Where is the Most Relaxing Place in Egypt?

May is just around the corner. It is never too early to think about the beaches. When people think Egypt, they think about the pyramids, mummies, and the various temples. At the end of the day, my most visited destination had to be the beaches.

Red Sea

I have mentioned the Sinai Peninsula in a previous post. Needless to say, it was one of my favourite vacation place while in Egypt.

Sharm el Sheikh – The most famous destination that has its own international airport. I don’t recommend staying in Sharm el Sheikh unless you are there for the clubs. Unless your hotel is at the central area. It would take some taxi rides to get around. I don’t like it for how touristic it is. Though if you are there, make your way down to Ras Mohammad for snorkelling.

Dahab – I cannot count how many times I went to Dahab. It has a little bit of everything. Everything you need is within walking distance (hence no haggling with taxi drivers).

I like choosing accommodations that has a balcony, because you can buy and drink your own liquor, and play your own music. Just note that all tap water is salted and cannot be consumed. Always buy bottled water.

There are so many restaurants. My favourite restaurant/bar is “Yalla Bar”, which I stumbled upon randomly by chance. They have tables for eating, sun beds for sunbathing, or you can rent some goggles and snorkel for a bit while waiting for the server to make your drink.

Blue hole, one of the most famous scuba diving and snorkelling spots in the world, is only a few kilometers away from Dahab.

Mount Sinai is a must go because it is where Moses received the Ten Commandments. In addition, seeing the sunrise/sunset is beautiful there. I ended up going on January 7, a cold winter today. It was snowing at night (which is very rare, it hasn’t snowed for a few years). The early morning of next day, I saw the beautiful view of Mount Sinai covered by snow.

Nuweiba – You stay at a camp – they have huts along the coastline of red sea. Sunbath, snorkelling, drinking tea are some of the activities to do during the day. When the night comes, don’t put away your beach towel yet. Lie down on the beach and stare at the sky: you won’t believe how many stars you can see.

It is nice to go with some friends or you can make friends while there. It is so calm and relaxing. This is the perfect getaway if you are tired of all the noise in Cairo (or any major metropolitan cities around the world).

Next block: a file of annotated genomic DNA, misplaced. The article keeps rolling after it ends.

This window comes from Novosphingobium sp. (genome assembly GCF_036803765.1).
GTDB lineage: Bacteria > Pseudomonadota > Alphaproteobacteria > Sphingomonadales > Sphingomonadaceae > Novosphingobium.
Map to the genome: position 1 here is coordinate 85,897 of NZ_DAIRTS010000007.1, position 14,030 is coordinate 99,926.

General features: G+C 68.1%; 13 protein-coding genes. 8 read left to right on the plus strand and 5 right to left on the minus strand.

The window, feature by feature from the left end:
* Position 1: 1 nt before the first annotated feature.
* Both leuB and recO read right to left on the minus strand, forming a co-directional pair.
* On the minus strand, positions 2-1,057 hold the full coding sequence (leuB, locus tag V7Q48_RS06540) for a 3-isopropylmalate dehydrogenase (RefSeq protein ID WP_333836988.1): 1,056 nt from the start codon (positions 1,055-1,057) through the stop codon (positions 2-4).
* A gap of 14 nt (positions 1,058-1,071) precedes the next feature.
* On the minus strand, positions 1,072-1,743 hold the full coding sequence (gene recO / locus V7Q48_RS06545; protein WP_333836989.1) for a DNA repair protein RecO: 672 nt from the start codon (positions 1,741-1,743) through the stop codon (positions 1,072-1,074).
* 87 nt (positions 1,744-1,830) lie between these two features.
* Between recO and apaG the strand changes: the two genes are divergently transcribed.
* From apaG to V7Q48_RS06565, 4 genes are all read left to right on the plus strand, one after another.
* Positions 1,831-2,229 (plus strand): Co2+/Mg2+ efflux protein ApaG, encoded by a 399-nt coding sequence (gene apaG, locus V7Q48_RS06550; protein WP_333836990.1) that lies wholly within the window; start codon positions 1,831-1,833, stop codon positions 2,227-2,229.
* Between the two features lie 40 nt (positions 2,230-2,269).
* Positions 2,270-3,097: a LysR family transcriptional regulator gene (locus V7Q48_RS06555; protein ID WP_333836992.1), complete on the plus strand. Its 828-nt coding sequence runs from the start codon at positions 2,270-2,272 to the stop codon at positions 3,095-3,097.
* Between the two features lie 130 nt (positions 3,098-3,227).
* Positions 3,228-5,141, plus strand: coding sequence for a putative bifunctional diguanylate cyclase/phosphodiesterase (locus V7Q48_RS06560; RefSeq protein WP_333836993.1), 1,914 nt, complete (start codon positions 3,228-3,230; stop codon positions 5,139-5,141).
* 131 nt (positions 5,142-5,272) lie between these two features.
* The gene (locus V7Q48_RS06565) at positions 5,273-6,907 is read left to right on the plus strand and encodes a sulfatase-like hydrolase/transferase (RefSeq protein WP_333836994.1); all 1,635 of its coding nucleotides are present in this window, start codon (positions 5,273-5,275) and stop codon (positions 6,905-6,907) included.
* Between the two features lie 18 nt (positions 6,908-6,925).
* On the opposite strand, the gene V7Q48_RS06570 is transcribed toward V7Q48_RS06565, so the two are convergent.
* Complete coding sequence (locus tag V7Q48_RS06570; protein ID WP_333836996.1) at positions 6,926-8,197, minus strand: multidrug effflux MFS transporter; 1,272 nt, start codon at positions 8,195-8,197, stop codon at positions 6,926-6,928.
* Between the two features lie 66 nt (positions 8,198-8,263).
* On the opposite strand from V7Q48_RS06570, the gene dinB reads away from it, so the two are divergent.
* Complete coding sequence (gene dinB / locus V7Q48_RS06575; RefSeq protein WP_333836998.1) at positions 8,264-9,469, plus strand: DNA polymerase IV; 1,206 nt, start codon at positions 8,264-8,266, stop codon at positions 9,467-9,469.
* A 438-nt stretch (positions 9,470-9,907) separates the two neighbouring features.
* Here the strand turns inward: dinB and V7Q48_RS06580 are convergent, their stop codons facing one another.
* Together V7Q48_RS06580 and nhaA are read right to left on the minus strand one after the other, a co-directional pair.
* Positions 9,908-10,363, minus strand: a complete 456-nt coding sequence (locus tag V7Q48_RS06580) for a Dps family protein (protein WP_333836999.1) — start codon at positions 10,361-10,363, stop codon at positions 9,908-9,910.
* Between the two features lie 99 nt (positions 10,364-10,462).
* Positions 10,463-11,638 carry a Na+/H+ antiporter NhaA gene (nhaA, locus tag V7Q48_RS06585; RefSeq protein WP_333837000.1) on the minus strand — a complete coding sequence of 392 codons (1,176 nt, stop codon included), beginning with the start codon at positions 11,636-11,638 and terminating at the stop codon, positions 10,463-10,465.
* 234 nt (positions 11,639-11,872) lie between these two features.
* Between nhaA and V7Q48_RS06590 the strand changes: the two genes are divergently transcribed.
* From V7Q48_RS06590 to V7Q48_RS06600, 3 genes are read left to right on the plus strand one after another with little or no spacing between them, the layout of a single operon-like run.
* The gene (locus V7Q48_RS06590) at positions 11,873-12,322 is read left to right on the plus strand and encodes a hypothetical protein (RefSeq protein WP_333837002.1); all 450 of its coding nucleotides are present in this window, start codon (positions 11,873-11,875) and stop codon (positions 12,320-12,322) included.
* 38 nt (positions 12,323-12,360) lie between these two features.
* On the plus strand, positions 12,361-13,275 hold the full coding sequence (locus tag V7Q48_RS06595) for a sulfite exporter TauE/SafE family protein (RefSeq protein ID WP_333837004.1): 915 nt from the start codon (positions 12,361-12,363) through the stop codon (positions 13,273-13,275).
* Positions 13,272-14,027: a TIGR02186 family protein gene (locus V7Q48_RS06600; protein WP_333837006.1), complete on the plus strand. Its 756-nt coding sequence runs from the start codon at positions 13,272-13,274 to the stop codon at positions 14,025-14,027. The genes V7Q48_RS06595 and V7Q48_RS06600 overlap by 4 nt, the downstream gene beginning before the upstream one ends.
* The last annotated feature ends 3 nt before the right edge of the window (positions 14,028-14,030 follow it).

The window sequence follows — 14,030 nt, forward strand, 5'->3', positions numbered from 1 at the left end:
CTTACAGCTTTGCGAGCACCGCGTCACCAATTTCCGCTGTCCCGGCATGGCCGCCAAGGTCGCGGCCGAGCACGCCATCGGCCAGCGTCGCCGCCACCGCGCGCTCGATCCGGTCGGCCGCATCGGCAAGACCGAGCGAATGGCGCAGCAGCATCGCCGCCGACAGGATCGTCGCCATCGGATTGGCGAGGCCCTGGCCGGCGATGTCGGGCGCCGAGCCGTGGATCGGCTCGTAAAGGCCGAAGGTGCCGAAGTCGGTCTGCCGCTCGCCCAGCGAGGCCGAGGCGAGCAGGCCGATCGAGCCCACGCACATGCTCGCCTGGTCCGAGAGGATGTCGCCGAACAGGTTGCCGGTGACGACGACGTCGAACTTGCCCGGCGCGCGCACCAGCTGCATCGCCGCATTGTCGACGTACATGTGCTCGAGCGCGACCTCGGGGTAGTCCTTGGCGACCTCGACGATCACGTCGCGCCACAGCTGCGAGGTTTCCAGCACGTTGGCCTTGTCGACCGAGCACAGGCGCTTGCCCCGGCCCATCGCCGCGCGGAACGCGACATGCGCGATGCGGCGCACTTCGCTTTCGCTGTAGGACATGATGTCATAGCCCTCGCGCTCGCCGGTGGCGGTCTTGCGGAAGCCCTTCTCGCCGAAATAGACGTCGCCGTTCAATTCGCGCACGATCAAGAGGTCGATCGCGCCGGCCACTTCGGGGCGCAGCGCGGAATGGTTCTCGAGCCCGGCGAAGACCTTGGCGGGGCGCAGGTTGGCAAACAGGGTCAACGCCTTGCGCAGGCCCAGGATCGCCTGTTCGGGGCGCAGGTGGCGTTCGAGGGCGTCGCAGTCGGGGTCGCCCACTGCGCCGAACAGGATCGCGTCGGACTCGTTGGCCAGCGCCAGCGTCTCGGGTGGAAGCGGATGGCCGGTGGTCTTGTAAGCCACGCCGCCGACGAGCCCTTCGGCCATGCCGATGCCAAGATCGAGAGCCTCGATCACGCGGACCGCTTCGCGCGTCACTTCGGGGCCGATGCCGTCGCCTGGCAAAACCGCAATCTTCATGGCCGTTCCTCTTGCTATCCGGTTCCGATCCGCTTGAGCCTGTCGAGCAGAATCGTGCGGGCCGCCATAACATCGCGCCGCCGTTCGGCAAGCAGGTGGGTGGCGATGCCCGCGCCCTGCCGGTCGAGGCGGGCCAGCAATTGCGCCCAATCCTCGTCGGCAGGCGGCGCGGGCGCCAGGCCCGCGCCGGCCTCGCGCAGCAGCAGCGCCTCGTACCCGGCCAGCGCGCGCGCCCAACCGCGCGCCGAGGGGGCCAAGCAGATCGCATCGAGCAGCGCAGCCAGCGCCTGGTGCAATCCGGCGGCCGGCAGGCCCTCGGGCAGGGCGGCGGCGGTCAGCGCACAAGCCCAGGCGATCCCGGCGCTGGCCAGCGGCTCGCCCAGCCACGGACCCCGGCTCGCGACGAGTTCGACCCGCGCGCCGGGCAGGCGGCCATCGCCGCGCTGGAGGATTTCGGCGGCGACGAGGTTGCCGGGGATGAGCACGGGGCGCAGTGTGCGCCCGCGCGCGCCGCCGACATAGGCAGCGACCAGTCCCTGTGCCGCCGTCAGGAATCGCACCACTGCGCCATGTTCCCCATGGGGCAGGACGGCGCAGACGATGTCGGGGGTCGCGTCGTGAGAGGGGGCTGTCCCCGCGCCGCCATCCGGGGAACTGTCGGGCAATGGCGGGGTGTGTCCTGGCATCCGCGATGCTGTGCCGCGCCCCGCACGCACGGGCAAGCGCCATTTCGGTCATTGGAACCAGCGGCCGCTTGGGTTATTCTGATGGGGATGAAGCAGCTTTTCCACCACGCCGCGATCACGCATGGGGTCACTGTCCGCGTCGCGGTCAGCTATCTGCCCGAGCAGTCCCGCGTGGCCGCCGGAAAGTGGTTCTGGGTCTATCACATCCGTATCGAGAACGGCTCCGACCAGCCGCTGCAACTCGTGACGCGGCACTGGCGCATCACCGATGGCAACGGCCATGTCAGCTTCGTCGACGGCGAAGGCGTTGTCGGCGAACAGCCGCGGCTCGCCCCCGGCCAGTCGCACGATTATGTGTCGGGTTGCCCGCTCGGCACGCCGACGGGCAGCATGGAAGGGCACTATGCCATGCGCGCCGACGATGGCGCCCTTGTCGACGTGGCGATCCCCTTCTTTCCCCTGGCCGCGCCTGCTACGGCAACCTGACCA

My personal recommendation would be Dahab for all purpose, Nuweiba for some isolated time with mother Earth, and  Sharm el Sheikh for nightlife.

What Can We Do?

I recalled when I was on a trip to Siwa desert with friends. It was past dinner time. There was an Egyptian sweeping the floor. He worked at the restaurant. He then said something in Arabic, which our Egyptian friend translate for us that he said (roughly) “Where there is Egyptian, there is garbage.” At that point, I had been in Egypt for about 3 months. The longer I had stayed in Egypt, the stronger I feel about this statement.

Aside from Cairo, where you can find garbage piling up on every other street, what I saw wasn’t much better. On one of many trips that I went from Cairo to Sinai peninsula, I have seen first hand that a mother teaching her kid to throwing waste on the bus instead of waiting for a trash can. It was disturbing for a foreigner like me to see.

In Fethiye, Turkey, I went on a day cruise to see the twelve islands. I was happily dancing with hospitable Turkish travellers on the cruise, until I saw the staff dump leftover food into the water, the same water in which everyone was swimming earlier. I was appalled. Maybe they don’t care about mother Earth, but don’t they care about the sustainability of their business? No one would want to go on a cruise of a polluted sea, if they and other operators “keep up the effort”.

In Canada, we are taught not to litter. Dog owners pick up after their dogs. I was so used to putting that banana peel in my backpack till I can find somewhere I can dispose it properly. On the other hand, citizens in different parts of the world are not so conscious about the environment is not getting better if mothers are teaching their kids to litter.